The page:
Jump to content

290128050_ConstellationBanner.jpg.6eb5d1fe82e0853d4c3b80a745d12d74.jpg

Fun with a largish newtonian


Recommended Posts

I was having a few peeks and a play with one of these last night. It's a JMI NGT 18" newtonian. Interesting design that was on sale during the early 1990's I believe. Compact and innovative equatorial mount design that tracks, when the motors are working (not last night !). Quite a handful to actually use and the eyepiece height is not friendly unless a small set of steps is at hand although the upper tube assembly does rotate to move the focuser and finders to the best position. I only managed to see the moon and Jupiter last night because of cloud cover but the views were quite impressive. The scope belongs to my society so I will hopefully get some more opportunities to observe with it under darker skies :icon_biggrin:

NGT-18.jpg.bde2c0db911cef844ddea266cdea084e.jpg

JMI did a 25" scope as well :grin:

rtmc_01_jb2.jpg

  • Like 12
Link to comment
Share on other sites

42 minutes ago, cloudsweeper said:

Very interesting design that, John.  I like the idea of the rotating secondary assembly, but just wondered whether it might impact unfavourably on collimation.  Any thoughts or experience on that?

Doug.

I haven't had enough time using the scope as yet but I have read reports that the rotating upper tube assembly can affect collimation. Apparently while the rotation mechanism works, it's none too precise and adjustments to collimation can be required after rotation.

 

 

 

  • Like 1
Link to comment
Share on other sites

Just now, John said:

I haven't had enough time using the scope as yet but I have read reports that the rotating upper tube assembly can affect collimation. Apparently while the rotation mechanism works, it's none to precise.

 

Glad you said that John.  It shows I'm getting to grips with this fabulous pastime!  ?

Doug.

  • Like 1
Link to comment
Share on other sites

2 minutes ago, 25585 said:

BAS must be quite large and well funded.

I was a member in the early 80s and it was quite big then. We met in the HH Wills Physics Laboratory at the University. Happy days!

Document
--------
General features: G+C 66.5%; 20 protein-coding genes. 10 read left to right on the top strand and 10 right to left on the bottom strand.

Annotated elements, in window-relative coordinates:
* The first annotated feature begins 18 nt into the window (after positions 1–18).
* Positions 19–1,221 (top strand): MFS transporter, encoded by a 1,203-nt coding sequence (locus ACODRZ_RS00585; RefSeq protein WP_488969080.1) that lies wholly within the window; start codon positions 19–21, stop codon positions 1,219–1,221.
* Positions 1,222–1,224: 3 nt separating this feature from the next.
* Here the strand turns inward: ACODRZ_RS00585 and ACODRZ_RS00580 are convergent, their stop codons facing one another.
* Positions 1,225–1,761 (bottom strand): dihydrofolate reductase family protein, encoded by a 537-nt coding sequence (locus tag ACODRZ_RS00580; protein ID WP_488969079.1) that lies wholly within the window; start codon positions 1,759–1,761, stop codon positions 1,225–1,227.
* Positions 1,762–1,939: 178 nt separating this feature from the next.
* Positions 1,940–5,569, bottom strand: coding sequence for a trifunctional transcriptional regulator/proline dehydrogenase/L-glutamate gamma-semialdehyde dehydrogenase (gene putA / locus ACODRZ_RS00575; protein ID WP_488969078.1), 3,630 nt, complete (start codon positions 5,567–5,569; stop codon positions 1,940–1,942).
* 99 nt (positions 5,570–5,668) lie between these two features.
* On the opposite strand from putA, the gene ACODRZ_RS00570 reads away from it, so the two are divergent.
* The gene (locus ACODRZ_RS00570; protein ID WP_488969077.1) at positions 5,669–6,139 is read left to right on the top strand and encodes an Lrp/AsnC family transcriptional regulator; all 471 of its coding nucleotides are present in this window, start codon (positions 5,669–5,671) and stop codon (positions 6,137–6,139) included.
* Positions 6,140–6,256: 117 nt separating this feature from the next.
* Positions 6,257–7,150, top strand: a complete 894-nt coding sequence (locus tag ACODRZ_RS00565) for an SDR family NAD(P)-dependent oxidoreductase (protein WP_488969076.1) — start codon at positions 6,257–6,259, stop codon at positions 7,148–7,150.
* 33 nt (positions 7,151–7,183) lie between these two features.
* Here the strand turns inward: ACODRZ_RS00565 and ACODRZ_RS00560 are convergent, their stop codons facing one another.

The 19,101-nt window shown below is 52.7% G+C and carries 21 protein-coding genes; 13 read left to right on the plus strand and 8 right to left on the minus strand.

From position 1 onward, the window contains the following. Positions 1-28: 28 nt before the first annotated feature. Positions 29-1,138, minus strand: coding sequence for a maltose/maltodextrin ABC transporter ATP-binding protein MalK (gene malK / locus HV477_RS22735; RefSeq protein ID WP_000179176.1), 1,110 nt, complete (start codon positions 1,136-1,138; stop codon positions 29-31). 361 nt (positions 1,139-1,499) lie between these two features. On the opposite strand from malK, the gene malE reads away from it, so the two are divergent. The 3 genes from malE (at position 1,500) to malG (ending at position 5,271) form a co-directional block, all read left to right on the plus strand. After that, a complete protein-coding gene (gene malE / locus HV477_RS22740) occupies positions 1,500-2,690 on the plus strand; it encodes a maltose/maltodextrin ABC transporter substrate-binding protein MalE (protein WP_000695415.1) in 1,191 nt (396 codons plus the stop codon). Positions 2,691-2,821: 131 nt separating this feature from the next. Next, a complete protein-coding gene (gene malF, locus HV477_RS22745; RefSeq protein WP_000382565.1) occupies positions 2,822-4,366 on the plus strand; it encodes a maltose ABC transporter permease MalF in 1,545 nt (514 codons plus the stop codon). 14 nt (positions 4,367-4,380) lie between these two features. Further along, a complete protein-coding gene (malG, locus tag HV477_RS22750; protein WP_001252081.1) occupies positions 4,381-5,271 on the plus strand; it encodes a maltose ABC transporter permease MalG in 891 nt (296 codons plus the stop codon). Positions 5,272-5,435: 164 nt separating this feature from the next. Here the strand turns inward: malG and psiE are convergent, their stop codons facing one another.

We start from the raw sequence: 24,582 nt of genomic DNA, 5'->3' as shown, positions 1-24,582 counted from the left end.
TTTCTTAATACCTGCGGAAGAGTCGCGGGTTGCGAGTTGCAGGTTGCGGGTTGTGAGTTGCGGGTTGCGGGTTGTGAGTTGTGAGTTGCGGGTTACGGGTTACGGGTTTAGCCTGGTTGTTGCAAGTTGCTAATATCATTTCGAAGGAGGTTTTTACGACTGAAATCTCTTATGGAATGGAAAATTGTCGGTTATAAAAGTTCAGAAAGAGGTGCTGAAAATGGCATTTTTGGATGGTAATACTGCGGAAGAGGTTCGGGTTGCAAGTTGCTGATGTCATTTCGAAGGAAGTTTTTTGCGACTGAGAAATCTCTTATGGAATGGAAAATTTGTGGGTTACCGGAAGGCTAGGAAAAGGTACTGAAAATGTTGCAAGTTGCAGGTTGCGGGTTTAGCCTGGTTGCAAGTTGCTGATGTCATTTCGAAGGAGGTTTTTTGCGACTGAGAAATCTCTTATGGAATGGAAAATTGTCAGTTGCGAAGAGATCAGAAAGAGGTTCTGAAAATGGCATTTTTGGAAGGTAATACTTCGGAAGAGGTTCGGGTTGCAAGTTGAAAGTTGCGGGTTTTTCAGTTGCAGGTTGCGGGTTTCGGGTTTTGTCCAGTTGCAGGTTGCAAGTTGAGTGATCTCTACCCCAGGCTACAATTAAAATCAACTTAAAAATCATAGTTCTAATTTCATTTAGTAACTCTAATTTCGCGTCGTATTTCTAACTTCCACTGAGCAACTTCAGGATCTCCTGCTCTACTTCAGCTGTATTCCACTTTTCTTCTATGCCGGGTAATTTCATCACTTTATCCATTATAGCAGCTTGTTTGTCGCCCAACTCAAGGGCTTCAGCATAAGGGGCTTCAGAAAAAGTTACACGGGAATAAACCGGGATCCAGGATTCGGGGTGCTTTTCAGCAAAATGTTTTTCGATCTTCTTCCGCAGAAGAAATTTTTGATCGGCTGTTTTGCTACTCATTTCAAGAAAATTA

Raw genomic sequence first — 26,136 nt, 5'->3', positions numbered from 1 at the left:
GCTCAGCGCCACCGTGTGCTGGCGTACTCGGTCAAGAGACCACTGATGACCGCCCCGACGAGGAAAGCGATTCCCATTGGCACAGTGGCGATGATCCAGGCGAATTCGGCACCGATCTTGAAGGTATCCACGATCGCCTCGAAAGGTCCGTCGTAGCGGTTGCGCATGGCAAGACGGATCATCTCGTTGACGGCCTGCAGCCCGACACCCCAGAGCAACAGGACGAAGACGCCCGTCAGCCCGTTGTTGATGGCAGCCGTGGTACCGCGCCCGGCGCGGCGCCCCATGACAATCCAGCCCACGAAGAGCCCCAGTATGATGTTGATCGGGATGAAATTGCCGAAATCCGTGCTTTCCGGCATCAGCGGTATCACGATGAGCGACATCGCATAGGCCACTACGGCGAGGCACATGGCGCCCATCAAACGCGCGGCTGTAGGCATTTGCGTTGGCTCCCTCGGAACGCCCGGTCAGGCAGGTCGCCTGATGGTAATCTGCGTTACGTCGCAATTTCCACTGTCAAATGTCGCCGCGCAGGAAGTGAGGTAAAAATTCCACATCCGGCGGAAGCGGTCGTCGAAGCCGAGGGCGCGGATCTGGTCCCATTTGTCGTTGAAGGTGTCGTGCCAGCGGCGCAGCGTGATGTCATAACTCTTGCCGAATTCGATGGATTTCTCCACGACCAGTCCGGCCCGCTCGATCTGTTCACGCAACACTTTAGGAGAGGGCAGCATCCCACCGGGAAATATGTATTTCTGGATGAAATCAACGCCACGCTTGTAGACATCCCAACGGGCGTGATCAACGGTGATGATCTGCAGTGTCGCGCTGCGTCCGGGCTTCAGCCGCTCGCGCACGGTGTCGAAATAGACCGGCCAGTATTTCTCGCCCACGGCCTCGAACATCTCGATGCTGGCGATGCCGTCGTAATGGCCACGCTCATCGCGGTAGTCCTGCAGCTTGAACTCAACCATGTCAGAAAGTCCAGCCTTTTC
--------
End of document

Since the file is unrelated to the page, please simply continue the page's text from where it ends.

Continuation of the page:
• Like 1
Link to comment
Share on other sites

Cool!

I remember seeing that Skywatcher were developing prototypes with that kind of mount for 10"-14" newts a few years back, around the same time that the stargate structure was also being prototyped for larger apertures, but then shelved it.

While an interesting design (allowing astro photography?), the SW mounts did look possibly heavy/cumbersome imho.  The JMI looks more streamlined!

  • Like 1
Link to comment
Share on other sites

21 hours ago, 25585 said:

BAS must be quite large and well funded. Does it have its own private dark site, or special access to one away from public access?

It's about average now in terms of membership numbers, compared with other societies. Not particularly well funded. The observatory site we have is a small piece of land rented from a farmer at a "peppercorn" rent. Darker than if you live in Bristol but not as dark as we would ideally like. We have a 4m "homebrew" dome with an interesting old 12" newtonian in it and the 18" NGT in a massive roll off shed type structure. We are in the process of updating all this but it will take time. 

We do get some excellent speakers (Prof Chandra Wickramasinghe last week) and do quite a bit of outreach which I really enjoy :smiley:

 

 

  • Like 2
Link to comment
Share on other sites

23 hours ago, John said:

Sir Patrick Moore's 15" Fullerscopes newtonian has a rotatable upper tube section as well but I suspect that was a little better engineered:

 

spm15.jpg

Shows well how big an aperture 15" is, for anyone considering over 12. My dodgy shoulder twinges at the thought. 

  • Like 1
Link to comment
Share on other sites

3 hours ago, 25585 said:

Shows well how big an aperture 15" is, for anyone considering over 12. My dodgy shoulder twinges at the thought. 

I'm pleased to be able to use the BAS 18" from time to time. 12" is the largest I can manage at home and that has to be an Orion Optics based dob to keep the weight manageable. It's my knees with me :rolleyes2:

  • Like 1
Link to comment
Share on other sites

6 hours ago, JeremyS said:

Too much praying for clear skies, John?

:grin:

Begging to be allowed to keep 6 telescopes when I'm supposed to have a 3 scope limit more likely ..... :rolleyes2:

  • Haha 2
Link to comment
Share on other sites

On 24/05/2018 at 18:28, cloudsweeper said:

Very interesting design that, John.  I like the idea of the rotating secondary assembly, but just wondered whether it might impact unfavourably on collimation.  Any thoughts or experience on that?

Doug.

I've built large reflectors with rotating upper assemblies and it is indeed tricky to engineer them with minimal collimation effect in use. I subsequently made them with just the secondary mirror rotating. Four focusers, three visual and one photographic were used, the diagonal shaft had click stops for accurate rotation and each focus mount was collimated to suit its position. Seemed to work ok.   ?

  • Like 1
  • Thanks 1
Link to comment
Share on other sites

Create an account or sign in to comment

You need to be a member in order to leave a comment

Create an account

Sign up for a new account in our community. It's easy!

Register a new account

Sign in

Already have an account? Sign in here.

Sign In Now
 Share

×
×
  • Create New...

Important Information

We have placed cookies on your device to help make this website better. You can adjust your cookie settings, otherwise we'll assume you're okay to continue. By using this site, you agree to our Terms of Use.